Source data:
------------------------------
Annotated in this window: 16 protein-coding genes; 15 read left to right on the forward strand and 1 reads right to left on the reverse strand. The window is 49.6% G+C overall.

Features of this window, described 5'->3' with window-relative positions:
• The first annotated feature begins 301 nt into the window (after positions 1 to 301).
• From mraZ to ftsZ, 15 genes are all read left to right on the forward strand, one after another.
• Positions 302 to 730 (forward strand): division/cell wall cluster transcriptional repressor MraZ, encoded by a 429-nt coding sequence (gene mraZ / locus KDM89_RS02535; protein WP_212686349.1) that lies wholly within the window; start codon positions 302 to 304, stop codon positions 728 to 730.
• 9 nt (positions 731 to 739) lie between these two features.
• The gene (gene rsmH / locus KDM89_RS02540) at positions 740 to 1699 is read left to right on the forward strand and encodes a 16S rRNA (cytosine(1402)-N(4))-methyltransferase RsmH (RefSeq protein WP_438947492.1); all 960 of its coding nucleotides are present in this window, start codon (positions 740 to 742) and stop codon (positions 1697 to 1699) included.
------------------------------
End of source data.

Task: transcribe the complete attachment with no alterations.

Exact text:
Annotated in this window: 16 protein-coding genes; 15 read left to right on the forward strand and 1 reads right to left on the reverse strand. The window is 49.6% G+C overall.

Features of this window, described 5'->3' with window-relative positions:
• The first annotated feature begins 301 nt into the window (after positions 1 to 301).
• From mraZ to ftsZ, 15 genes are all read left to right on the forward strand, one after another.
• Positions 302 to 730 (forward strand): division/cell wall cluster transcriptional repressor MraZ, encoded by a 429-nt coding sequence (gene mraZ / locus KDM89_RS02535; protein WP_212686349.1) that lies wholly within the window; start codon positions 302 to 304, stop codon positions 728 to 730.
• 9 nt (positions 731 to 739) lie between these two features.
• The gene (gene rsmH / locus KDM89_RS02540) at positions 740 to 1699 is read left to right on the forward strand and encodes a 16S rRNA (cytosine(1402)-N(4))-methyltransferase RsmH (RefSeq protein WP_438947492.1); all 960 of its coding nucleotides are present in this window, start codon (positions 740 to 742) and stop codon (positions 1697 to 1699) included.